If Marty Noble’s awkward “Open letter to Citi Field” wasn’t enough to convince you that he needs this season to end as much as the rest of us, this might:
The Mets believe Francoeur will look sharp in their 2010 uni, so much
so that they are inclined to approach him about signing him to a
three-year contract that would allow him to become a big league Beau
Brummel, if he so chose. They like what they have seen of him in and
out of uniform — from his spirited demeanor to his nuclear arm to the
two doubles he produced Saturday afternoon in their victory against the
And what’s not to like from the Mets’ perspective? Francoeur now has
driven in 34 runs in his 255 plate appearances with the Mets, more than
any Mets player in the same period — Daniel Murphy is second with 31
— and one less than he had driven in 324 plate appearances with the
Braves. Moreover, he has batted .314, scored 30 runs, reduced his rate
of strikeouts, played right field well, continued to intimidate
third-base coaches and baserunners, played hurt and and hit into an
unassisted triple play.
You saved yourself at the end there,
Marty, but I think it’s high time to come home. Anything looks good in
comparison to Ramon Martinez. Francoeur has played well enough be
offered arbitration, but inking him to a long-term deal would be just
as reckless as the Oliver Perez signing.
According to Jorge Castillo of the Washington Post, Nationals infielder Danny Espinosa declined to attend the team’s annual Winterfest because of his dissatisfaction with management following their trade for outfielder Adam Eaton.
A source told Castillo that Espinosa’s unhappiness stemmed from a belief that the acquisition would jeopardize his starting role in 2017. With Eaton in center field, Trea Turner will likely return to his post at shortstop, leaving Espinosa out in the cold — or, as the case may be, on the bench. The move shouldn’t come as a big surprise to Espinosa, however, as Nationals’ GM Mike Rizzo spoke to the possibility of trading the infielder or reassigning him to a utility role back in early November.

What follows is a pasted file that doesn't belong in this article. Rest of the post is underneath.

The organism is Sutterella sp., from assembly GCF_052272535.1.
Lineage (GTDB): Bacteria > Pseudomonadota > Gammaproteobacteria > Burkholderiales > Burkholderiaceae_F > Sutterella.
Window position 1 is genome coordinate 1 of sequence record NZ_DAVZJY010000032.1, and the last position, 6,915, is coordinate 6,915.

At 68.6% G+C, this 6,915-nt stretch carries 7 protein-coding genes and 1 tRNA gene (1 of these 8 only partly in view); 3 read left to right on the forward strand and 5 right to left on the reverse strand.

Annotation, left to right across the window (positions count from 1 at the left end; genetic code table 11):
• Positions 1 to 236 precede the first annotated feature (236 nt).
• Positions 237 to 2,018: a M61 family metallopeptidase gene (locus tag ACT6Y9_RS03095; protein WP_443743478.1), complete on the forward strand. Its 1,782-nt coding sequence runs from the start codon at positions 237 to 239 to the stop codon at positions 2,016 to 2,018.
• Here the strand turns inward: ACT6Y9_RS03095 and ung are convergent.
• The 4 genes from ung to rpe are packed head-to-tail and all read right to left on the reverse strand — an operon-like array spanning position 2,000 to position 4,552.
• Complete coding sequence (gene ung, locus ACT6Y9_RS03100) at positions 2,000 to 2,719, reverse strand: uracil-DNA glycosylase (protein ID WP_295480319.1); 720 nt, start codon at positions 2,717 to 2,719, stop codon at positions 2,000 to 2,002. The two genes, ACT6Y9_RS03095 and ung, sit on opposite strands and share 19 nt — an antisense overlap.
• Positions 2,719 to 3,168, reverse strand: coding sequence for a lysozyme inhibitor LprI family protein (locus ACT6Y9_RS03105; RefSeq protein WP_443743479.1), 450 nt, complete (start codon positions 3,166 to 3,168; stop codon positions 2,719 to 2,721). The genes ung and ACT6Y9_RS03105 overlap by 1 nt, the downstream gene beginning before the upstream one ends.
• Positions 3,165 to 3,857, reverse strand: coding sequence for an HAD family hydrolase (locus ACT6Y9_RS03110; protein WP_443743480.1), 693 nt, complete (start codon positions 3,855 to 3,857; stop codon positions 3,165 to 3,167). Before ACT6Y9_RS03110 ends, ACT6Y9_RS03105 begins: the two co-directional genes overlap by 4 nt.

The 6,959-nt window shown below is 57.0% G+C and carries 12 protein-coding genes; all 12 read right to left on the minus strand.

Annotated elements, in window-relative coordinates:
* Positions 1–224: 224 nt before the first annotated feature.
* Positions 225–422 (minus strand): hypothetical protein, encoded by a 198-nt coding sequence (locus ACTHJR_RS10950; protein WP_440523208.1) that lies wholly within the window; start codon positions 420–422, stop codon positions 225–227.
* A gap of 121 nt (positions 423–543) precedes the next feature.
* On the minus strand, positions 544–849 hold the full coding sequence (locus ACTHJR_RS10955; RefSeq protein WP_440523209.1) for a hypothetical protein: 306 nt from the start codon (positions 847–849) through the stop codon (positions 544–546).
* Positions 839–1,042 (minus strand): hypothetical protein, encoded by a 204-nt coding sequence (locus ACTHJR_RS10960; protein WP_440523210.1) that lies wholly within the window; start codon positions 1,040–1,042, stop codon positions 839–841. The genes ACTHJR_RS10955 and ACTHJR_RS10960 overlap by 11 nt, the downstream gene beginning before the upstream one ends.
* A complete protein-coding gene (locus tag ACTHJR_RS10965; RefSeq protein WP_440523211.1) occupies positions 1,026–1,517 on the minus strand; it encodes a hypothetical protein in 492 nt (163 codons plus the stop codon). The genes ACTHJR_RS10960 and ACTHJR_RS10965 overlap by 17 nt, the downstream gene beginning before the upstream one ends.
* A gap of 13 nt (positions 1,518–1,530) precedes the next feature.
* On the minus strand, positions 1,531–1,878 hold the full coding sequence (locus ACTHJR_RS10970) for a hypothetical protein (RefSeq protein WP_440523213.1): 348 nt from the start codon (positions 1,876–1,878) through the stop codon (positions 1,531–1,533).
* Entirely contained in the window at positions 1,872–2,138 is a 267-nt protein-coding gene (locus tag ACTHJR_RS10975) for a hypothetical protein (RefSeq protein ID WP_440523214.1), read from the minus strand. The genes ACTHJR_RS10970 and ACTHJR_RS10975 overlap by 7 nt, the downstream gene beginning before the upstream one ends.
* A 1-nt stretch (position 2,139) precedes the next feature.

Offensively, the 29-year-old had a down year in 2016, slashing just .209/.306/.378 with 24 home runs in 601 PA. Defensively, he still profiles among the top shortstops in the National League, with eight DRS (Defensive Runs Saved) and 8.3 Def (Defensive Runs Above Average) in his seventh year with the club.
Espinosa will reach free agency after the 2017 season.
The Red Sox might be trying to move the wrong pitcher, according to the Boston Globe’s Nick Cafardo. Cafardo revealed that while the Sox have been trying to market right-hander Clay Buchholz, more teams would be interested in trades involving southpaw Drew Pomeranz.
The club appears reluctant to deal Pomeranz, especially because his price tag comes in at a cool $4.7 million to Buchholz’s $13.5 million in 2017. Those who have already expressed interest in the veteran hurlers, including the Twins, Mariners and Royals, also seem put off by Buchholz’s salary requirements as he enters his 32nd year.
Health could be another factor preventing teams from jumping to make trade offers, as Cafardo quotes an AL executive who believes the “medicals on both Pomeranz and Buchholz probably aren’t that great.” Neither pitcher suffered any major injuries during the 2016 season, though Pomeranz missed just over a week of play due to forearm soreness.
Pomeranz outperformed his fellow starter in 2016, pitching to a 3.32 ERA and career-best 9.8 K/9 through 170 2/3 innings with the Padres and Red Sox. He got off to an exceptionally strong start in San Diego, where his ERA dropped to 2.47 through the first half of the year before the Padres dealt him to Boston for minor league right-hander Anderson Espinoza. Buchholz, on the other hand, struggled with a 4.78 ERA and saw a decline in both his BB/9 and K/9 rates as he worked out a career-low 1.69 K/BB through 139 1/3 innings with the Sox.